Kihon (基本, きほん) means basics and these form the base for everything else in the style including stances, strikes, punches, kicks and blocks. Karate styles place varying importance on kihon. Typically this is training in unison of a technique or a combination of techniques by a group of karateka. Kihon may also be prearranged drills in smaller groups or in pairs.
Kata (:かた) means literally "shape" or "model." Kata is a formalized sequence of movements which represent various offensive and defensive postures. These postures are based on idealized combat applications. The applications when applied in a demonstration with real opponents is referred to as a Bunkai. The Bunkai shows how every stance and movement is used. Bunkai is a useful tool to understand a kata. To attain a formal rank the karateka must demonstrate the competent performance of specifically required kata for that level. The Japanese terminology for grades or ranks is commonly used. Requirements for examinations vary among schools.
Kumite (組手:くみて) Sparring in Karate is called kumite. It literally means "meeting of hands." Kumite is practiced both as a sport and as self-defense training. Levels of physical contact during sparring vary considerably. Full contact karate has several variants.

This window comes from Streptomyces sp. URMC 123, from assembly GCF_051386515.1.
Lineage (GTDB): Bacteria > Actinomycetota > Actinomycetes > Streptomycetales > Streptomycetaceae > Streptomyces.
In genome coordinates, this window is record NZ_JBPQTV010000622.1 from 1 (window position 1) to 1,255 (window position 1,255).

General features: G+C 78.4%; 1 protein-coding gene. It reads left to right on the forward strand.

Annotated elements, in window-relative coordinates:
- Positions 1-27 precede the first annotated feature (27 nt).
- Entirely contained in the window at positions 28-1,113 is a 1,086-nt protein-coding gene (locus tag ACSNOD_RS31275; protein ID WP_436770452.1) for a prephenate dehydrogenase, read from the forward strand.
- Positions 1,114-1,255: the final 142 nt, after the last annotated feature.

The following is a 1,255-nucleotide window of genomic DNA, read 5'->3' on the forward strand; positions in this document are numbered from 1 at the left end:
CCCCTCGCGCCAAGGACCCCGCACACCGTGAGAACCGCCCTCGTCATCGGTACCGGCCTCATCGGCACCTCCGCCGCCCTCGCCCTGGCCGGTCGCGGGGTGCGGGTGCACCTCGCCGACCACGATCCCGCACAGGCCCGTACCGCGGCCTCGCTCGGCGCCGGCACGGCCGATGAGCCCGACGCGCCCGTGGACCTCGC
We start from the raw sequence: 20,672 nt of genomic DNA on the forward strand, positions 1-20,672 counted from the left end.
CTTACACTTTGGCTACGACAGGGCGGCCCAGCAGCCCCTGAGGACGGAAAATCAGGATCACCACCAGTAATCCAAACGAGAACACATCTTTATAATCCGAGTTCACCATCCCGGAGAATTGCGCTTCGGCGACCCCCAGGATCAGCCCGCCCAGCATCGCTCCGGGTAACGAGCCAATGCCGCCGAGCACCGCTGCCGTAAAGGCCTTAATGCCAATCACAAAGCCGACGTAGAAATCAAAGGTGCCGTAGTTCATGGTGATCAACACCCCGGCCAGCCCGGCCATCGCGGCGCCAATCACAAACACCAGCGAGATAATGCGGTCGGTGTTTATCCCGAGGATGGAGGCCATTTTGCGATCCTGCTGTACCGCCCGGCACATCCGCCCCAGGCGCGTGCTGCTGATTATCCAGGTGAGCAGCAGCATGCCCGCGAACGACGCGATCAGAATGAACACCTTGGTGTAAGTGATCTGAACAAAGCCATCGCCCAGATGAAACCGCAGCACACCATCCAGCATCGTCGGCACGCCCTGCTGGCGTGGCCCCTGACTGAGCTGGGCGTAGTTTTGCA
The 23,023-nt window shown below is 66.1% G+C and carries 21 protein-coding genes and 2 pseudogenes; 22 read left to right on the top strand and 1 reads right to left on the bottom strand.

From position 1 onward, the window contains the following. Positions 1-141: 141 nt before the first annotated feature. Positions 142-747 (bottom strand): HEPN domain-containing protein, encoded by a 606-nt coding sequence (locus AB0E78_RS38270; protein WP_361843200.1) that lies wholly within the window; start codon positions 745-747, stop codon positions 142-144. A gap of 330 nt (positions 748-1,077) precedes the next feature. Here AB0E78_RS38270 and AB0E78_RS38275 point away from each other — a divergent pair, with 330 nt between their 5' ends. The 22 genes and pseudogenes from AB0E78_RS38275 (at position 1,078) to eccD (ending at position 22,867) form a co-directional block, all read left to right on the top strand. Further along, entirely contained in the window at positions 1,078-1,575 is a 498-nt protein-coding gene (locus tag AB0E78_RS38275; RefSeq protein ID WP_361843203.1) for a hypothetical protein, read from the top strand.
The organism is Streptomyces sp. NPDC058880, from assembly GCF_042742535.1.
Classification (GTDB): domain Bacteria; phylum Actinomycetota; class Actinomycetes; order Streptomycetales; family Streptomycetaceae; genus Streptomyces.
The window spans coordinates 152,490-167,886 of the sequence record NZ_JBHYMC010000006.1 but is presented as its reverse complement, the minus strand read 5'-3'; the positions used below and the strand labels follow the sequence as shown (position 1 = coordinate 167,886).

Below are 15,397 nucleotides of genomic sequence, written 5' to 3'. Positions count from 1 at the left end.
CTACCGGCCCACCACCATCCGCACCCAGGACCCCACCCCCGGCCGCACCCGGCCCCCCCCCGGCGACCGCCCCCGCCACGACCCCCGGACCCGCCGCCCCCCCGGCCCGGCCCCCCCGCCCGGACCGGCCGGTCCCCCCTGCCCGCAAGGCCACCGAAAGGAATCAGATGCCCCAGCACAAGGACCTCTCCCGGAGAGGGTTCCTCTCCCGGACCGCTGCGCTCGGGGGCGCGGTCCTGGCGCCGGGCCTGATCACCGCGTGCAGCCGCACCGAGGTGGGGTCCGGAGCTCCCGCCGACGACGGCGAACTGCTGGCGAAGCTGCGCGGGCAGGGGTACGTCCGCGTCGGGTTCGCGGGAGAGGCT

When a karateka reaches a certain level of barehanded practice & gets a satisfactory level of control over his body then he is introduced to weaponized practices so that the influence of the art extends beyond his physical body. Some of the most popular weapons used in karate & other forms of martial arts are listed below…
Bo Staff – Staff
Jo – Japanese short staff
Jutte or Jitte – Japanese weapon similar to the Sai
Katana – Japanese sword
Nunchaku – Also known as Nunchucks
Sai – Three pronged weapon
Tonfa – Two baton-like weapons
Karate as a Sport
The World Karate Fedaration (WKF) is the largest sport karate organization and is recognized by the International Olympic Committee (IOC) as being responsible for karate competition in the Olympic Games. The WKF has developed common rules governing all styles. The national WKF organizations coordinate with their respective National Olympic Committees.
WKF karate competition has two disciplines: sparring (kumite) and forms (kata). Competitors may enter either as individuals or as part of a team. Evaluation for kata and kobudō (“old martial way of Okinawa") is performed by a panel of judges, whereas sparring is judged by a head referee, usually with assistant referees at the side of the sparring area. Sparring matches are typically divided by weight, age, gender, and experience.
WKF only allows membership through one national organization/federation per country to which clubs may join. The World Union of Karate-do Federations (WUKF) offers different styles and federations a world body they may join, without having to compromise their style or size. The WUKF accepts more than one federation or association per country.